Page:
As Lawlis battled his problem, his units of participation yearly were reduced by the annual addendum to the partnership agreement. Because he had not consumed alcohol since his second trip to a clinic and had been congratulated by senior partner Wampler, a member of the Finance Committee, and several others as to his "100% turn around," Lawlis felt "a substantial restoration of my previous status was past due." So believing, he met with the Finance Committee on October 1, 1986, and proposed his units of participation be increased from his then 60 to 90 units in 1987.

On October 23, 1986, Wampler told Lawlis the firm's Finance Committee was going to recommend Lawlis's relationship as a senior partner be severed no later than June 30, 1987. Two days later, all the firm's files were removed from Lawlis's office. The severance recommendation was presented at the 1986 year-end senior partners meeting. All except Lawlis voted to accept the Finance Committee's recommendation. At that time, as the Finance Committee also had recommended, Lawlis was assigned one unit of participation for the first six months of 1987 to a maximum total value of $25,000 on a weekly draw. This arrangement permitted Lawlis to retain his status as a senior partner to facilitate transition to other employment and to give him continuing insurance coverage.

Lawlis refused to sign the 1987 addendum containing those provisions and retained counsel to represent his interests. In consequence, he was expelled by a seven to one vote of the senior partners at a meeting held on February 23, 1987. (Lawlis cast the lone dissenting vote.) Article X of the 1984 agreement requires a minimum two-thirds vote of the senior partners to accomplish the involuntary expulsion of a partner. (R. 28). Lawlis filed suit for damages for breach of contract. From the entry of an adverse summary judgment, Lawlis appeals.

When reviewing the grant of summary judgment, we stand in the shoes of the trial court and apply an identical standard. Ayres v. Indian Heights Volunteer Fire Department (1986), Ind., 493 N.E.2d 1229, 1234. Summary judgment is appropriate only where there is no genuine issue as to any material fact and the moving party is entitled to judgment as a matter of law. Beckett v. Clinton Prairie School Corporation (1987), Ind., 504 N.E.2d 552, 553. Any doubt as to the existence of a genuine issue of fact must be resolved in favor of the nonmovant. Morgan v. Southern Indiana Bank & Trust Co. (1985), Ind.App., 473 N.E.2d 158, 160. In determining whether there is a genuine issue of material fact precluding summary judgment, all doubts must be resolved against the moving party and the facts set forth by the party opposing the *439 motion must be accepted as true. Progressive Construction & Engineering Co., Inc. v. Indiana & Michigan Electric Co., Inc. (1989), Ind.App., 533 N.E.2d 1279, 1284. Even if the facts are undisputed, summary judgment is inappropriate when evidence before the Court reveals a good faith dispute as to the inferences to be drawn from such facts. Four Winns, Inc. v. Cincinnati Insurance Co., Inc. (1984), Ind.App., 471 N.E.2d 1187, 1189.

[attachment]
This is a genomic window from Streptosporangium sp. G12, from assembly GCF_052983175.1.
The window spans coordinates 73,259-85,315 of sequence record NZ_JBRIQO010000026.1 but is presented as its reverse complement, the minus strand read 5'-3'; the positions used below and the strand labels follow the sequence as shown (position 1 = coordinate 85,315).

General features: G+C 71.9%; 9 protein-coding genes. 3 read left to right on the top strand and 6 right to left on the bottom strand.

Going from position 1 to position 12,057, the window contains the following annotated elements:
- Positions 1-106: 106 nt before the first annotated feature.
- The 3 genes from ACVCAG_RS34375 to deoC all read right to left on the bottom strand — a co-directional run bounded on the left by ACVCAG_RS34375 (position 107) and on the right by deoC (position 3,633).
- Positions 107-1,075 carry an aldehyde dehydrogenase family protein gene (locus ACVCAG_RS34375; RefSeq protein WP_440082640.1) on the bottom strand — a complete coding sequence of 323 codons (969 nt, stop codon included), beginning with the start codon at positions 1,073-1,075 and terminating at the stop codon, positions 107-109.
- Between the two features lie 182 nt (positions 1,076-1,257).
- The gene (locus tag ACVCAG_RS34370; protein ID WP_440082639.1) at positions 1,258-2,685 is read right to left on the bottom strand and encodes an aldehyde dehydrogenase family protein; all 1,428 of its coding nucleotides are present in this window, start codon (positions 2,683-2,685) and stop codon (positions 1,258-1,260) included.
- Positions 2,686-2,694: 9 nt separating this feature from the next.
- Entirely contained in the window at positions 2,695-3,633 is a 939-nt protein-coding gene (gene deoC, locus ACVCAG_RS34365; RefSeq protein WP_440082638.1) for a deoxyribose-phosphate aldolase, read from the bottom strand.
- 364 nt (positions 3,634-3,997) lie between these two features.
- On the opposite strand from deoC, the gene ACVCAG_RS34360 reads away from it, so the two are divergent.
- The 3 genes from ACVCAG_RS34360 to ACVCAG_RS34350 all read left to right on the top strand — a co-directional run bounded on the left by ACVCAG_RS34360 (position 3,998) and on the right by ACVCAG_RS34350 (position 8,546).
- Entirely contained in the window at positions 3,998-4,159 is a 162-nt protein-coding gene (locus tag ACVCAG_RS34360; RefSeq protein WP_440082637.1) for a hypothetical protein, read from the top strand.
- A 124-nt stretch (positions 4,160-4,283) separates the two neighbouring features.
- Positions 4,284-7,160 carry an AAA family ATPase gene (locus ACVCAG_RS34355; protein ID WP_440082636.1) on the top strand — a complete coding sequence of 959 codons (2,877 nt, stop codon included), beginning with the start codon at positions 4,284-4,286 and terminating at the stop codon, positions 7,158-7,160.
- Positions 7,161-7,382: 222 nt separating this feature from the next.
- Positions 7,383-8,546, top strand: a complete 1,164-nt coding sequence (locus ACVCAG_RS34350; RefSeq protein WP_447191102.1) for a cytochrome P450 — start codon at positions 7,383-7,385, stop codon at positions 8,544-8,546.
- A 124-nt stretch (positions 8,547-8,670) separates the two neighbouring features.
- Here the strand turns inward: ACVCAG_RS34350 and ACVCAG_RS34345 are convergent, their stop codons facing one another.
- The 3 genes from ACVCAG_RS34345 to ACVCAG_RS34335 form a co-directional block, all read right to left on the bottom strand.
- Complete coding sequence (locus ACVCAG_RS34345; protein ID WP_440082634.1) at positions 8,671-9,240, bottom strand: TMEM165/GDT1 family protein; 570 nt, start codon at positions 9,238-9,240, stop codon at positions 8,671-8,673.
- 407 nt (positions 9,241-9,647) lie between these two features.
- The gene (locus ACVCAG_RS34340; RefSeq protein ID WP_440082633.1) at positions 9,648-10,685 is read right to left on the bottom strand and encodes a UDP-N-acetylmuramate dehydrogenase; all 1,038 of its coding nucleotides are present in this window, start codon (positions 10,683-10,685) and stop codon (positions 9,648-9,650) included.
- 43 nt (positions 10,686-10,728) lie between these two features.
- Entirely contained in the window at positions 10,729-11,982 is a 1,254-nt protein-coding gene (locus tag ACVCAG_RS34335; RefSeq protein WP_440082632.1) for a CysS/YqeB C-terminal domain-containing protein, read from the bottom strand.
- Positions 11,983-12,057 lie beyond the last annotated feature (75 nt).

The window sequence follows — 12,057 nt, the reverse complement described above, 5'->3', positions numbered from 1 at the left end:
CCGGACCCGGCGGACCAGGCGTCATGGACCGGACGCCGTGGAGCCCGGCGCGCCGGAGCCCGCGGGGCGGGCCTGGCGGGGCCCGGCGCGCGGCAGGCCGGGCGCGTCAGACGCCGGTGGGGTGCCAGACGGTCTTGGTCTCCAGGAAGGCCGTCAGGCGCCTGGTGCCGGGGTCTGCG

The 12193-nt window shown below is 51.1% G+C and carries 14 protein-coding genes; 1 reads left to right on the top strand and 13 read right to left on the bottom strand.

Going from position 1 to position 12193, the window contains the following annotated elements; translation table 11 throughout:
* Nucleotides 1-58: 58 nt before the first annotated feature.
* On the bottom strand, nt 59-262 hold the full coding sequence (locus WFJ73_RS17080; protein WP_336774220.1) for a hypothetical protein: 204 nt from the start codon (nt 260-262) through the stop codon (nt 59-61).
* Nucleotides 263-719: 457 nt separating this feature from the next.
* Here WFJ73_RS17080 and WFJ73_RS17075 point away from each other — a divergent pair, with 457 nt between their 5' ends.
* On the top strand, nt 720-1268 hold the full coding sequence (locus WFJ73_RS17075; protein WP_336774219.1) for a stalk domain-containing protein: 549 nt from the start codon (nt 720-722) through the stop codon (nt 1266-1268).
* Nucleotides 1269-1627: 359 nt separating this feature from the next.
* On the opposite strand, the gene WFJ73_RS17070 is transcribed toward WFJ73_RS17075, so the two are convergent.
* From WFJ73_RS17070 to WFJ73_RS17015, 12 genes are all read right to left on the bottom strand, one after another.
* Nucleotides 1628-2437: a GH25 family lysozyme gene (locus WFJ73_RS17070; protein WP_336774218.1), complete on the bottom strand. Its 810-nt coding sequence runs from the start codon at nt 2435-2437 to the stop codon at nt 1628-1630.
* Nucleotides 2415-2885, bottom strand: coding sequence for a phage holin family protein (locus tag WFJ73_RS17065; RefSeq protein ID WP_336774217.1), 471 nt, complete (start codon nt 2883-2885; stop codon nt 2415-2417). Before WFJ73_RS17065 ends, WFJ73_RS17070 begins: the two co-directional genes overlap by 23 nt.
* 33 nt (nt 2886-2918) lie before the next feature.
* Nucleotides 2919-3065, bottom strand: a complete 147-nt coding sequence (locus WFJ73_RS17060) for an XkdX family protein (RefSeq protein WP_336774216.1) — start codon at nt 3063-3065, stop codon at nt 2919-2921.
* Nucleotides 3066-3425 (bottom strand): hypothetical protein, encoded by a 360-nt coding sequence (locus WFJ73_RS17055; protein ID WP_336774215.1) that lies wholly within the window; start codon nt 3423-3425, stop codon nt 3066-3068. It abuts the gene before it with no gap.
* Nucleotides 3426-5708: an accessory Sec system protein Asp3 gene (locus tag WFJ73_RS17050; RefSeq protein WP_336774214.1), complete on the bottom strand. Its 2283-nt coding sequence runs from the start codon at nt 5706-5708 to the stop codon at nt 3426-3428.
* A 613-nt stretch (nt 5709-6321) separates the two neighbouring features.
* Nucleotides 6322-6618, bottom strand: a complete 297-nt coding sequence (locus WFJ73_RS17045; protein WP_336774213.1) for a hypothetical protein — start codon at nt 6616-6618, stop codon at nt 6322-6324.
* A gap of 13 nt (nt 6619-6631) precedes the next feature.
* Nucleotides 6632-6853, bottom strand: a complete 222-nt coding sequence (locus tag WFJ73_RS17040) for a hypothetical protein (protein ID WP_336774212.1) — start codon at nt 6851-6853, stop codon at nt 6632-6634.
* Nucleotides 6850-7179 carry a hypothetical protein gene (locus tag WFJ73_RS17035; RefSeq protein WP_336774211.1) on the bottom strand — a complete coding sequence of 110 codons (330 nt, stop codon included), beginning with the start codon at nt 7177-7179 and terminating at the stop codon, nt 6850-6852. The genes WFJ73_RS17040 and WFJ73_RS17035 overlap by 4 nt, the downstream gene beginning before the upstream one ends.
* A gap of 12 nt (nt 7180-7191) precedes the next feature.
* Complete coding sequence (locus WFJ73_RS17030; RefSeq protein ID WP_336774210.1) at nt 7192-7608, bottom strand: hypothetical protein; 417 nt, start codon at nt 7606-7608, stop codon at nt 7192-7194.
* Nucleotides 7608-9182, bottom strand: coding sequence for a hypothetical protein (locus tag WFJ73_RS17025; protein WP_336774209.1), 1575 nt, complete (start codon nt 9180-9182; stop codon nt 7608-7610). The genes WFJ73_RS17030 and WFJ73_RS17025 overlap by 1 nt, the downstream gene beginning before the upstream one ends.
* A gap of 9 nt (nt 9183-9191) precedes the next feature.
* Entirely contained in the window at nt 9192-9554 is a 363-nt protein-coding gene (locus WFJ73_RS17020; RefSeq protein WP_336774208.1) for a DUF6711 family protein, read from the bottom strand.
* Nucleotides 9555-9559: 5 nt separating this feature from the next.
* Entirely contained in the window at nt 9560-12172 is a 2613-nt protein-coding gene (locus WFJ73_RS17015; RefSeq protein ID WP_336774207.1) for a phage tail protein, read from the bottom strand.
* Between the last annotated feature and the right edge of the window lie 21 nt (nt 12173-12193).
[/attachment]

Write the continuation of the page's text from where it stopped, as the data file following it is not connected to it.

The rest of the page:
However, factual disputes that are irrelevant or unnecessary will not be considered. Owen v. Vaughn (1985), Ind.App., 479 N.E.2d 83, 87. A factual issue is "genuine" only when it cannot be foreclosed by reference to undisputed facts and requires a trier of fact to resolve the opposing parties' differing versions. Perry v. NIPSCO (1982), Ind.App., 433 N.E.2d 44, 46.

Lawlis first claims [FN1] his notification by Wampler on October 23, 1986, that the Finance Committee would recommend his severance as a partner coupled with the removal of all partnership files from his office two days later constituted an IND. CODE 23-4-1-29 dissolution of the partnership. At that time, he posits he ceased "to be associated in the carrying on as distinguished from the winding up of the business." Deeming such expulsion wrongful because not authorized by a two-thirds vote of the senior partners at that time, Lawlis asserts he has a claim for damages against the partners under IC 23-4-1-38(a)(2) for dissolution in contravention of the partnership agreement. We disagree.